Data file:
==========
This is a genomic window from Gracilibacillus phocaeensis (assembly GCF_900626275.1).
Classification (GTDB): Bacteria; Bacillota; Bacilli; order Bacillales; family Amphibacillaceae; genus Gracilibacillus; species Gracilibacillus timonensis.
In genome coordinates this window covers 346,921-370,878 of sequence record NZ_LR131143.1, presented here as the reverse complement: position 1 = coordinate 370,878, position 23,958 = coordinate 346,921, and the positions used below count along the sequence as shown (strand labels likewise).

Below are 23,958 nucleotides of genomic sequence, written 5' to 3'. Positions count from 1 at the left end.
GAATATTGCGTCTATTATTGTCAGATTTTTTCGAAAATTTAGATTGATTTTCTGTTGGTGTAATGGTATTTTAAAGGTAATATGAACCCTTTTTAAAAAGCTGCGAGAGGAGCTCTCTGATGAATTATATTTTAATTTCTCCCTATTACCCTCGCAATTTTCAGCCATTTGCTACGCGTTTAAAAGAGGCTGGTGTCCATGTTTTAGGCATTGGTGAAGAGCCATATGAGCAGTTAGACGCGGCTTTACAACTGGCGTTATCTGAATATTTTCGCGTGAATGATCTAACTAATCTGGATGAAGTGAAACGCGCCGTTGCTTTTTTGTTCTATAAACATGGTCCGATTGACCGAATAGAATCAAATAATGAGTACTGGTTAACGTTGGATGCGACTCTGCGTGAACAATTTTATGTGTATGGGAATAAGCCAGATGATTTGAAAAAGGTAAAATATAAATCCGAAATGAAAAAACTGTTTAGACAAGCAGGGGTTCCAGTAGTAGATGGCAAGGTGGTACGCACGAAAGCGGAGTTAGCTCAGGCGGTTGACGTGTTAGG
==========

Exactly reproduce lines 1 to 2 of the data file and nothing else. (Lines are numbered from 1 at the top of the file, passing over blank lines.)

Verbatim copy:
This is a genomic window from Gracilibacillus phocaeensis (assembly GCF_900626275.1).
Classification (GTDB): Bacteria; Bacillota; Bacilli; order Bacillales; family Amphibacillaceae; genus Gracilibacillus; species Gracilibacillus timonensis.